Shiretoko Peninsula: The End of the Earth
So highly regarded is Shiretoko as a unique wilderness area that in 2006 it was formally designated a World Heritage site - only the third one in Japan to be so recognised by UNESCO.
Shiretoko in the language of the native Ainu inhabitants of Hokkaido means ‘the end of the earth’. And once experienced, it is easy to imagine how it got its name.
If you take a map of Hokkaido and draw a line from Niseko, close to the west coast, diagonally across the island to the north-east coast, your attention is drawn to a long, thin, sliver of land that juts - dagger-like - out into the North Pacific.
Less than 100 kilometres long, and unpopulated for most of its length, it is one of the most remote, and spectacularly rugged places in Japan. A high mountainous spine rears sharply up from a very narrow coastal plain characterised by weathered basalt cliffs over which numerous rivers and hot spring waterfalls tumble down into almost impossibly clear, aqua ocean. About half of the peninsula is national park.
It is home to very few people, but to a wonderful variety of exotic flora and fauna. The star inhabitants are an estimated 300 or more Brown Bears. Growing to a weight of 400 kilograms and related to the North American Grizzly, these wonderful creatures can be seen at close quarters in their natural habitat for most of the year except winter.
In Autumn, when the salmon run up the streams to spawn, the bears delight visitors with their fish-catching skills as they seek to stack on protein and fat in preparation for hibernation over the long, cold winter.
Thousands of Ezoshika - a deer native to Hokkaido, roam the peninsula and are the source of excellent venison dishes in the hunting season (outside the national park). The peninsula is also the last safe habitat of one of the world’s most spectacular owls, a very large species known locally as Shima-fukuro, but elsewhere as Blackiston’s Fish Owls. Growing to a height of up to 70 cm and with a wing span nearing two metres, these extraordinary nocturnal creatures are being nursed back from the brink of extinction in the national park, and can now sometimes be seen at a small number of Japanese inns where food is left out at night to attract them into camera range.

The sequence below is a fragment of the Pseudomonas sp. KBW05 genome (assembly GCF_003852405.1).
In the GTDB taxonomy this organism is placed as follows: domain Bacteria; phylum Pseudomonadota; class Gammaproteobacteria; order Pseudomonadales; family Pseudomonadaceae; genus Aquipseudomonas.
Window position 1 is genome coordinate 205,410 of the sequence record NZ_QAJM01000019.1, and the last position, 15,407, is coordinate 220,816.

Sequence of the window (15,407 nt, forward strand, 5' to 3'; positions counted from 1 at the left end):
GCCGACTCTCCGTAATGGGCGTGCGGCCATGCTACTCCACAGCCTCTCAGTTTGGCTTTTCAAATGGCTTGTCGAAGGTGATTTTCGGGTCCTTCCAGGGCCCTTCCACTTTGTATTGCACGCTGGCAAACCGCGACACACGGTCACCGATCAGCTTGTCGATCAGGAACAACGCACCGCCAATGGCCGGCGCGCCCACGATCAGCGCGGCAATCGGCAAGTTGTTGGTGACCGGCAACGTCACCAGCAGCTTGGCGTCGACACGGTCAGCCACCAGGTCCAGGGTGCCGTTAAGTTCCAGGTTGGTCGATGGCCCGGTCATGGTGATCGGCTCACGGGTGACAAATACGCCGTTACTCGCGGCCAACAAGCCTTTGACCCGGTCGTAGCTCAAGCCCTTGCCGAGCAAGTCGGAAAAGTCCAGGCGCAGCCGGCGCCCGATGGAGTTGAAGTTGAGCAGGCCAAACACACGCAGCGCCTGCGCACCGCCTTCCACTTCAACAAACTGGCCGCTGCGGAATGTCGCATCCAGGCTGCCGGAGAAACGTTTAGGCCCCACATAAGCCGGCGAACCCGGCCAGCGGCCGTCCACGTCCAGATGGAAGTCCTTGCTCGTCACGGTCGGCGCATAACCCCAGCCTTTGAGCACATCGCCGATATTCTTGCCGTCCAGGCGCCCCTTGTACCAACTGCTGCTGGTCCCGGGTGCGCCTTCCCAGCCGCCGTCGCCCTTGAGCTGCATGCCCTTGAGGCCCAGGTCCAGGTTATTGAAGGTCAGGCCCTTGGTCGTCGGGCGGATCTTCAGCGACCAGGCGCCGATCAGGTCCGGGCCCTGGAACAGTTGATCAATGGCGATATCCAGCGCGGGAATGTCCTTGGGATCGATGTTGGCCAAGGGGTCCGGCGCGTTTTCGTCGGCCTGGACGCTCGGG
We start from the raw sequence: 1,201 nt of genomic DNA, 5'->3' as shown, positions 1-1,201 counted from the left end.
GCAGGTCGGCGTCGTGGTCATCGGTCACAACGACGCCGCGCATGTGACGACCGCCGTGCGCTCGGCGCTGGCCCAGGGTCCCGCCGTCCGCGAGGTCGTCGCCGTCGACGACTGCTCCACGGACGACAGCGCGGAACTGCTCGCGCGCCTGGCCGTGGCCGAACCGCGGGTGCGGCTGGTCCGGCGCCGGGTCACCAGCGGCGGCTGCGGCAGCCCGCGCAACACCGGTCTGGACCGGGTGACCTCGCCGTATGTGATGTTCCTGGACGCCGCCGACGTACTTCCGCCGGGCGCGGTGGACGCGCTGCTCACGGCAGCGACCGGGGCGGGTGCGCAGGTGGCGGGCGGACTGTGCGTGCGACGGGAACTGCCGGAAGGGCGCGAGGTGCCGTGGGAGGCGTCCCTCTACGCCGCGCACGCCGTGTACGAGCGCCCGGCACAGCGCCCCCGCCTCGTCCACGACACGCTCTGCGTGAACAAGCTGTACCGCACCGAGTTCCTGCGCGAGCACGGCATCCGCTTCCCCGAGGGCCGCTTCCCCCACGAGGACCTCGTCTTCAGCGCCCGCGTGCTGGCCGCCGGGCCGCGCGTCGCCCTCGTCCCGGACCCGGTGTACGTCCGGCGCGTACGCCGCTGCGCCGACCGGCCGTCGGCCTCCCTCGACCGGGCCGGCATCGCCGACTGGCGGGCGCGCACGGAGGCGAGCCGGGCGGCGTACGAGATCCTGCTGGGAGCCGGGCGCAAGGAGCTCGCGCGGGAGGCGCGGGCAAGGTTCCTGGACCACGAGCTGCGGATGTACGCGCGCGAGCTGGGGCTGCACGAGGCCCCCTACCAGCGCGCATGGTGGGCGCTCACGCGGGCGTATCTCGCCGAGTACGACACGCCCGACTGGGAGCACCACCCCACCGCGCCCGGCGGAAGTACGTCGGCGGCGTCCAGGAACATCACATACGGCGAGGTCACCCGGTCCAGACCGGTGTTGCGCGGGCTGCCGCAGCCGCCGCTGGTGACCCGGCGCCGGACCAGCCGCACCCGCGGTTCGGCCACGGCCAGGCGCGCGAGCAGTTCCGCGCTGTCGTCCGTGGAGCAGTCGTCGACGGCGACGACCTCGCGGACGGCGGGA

Sitting neck deep in an open air hot spring bath (rotemburo) under the stars with a cold beer on a still night listening to the call of the shima-fukuro is an experience not easily forgotten.
Like Niseko though, Shiretoko saves its spectacular best for winter, when floating pack ice emanating from the Siberian coast is driven by the north west monsoon to jam up against the coastline of the peninsula, forming a shelf of solid, undulating, creaking and groaning ice that stretches to the horizon.
With the drifting pack ice (ryuhyo in Japanese) come seals, which in turn attract enormous eagles - magnificent brown birds with white heads and bright yellow beaks - that follow them over from Kamchatka on the Russian coast. They float overhead like hang gliders or perch on higher outcrops of ice waiting for a seal to make a fatal mistake.
Guides take adventurous groups out onto the ice to trek around headlands to frozen waterfalls, or to dive under the ice sheet in warm dry-suits amid teeming sea life, and ice breaker cruise ships leave out of the port towns of Utoro and Abashiri.
Accommodation is limited, but mostly comfortable and very friendly, and the seafood is to die for.
And all this is only hours from Niseko by car or by train. A great place to start your exploration of the rest of Hokkaido.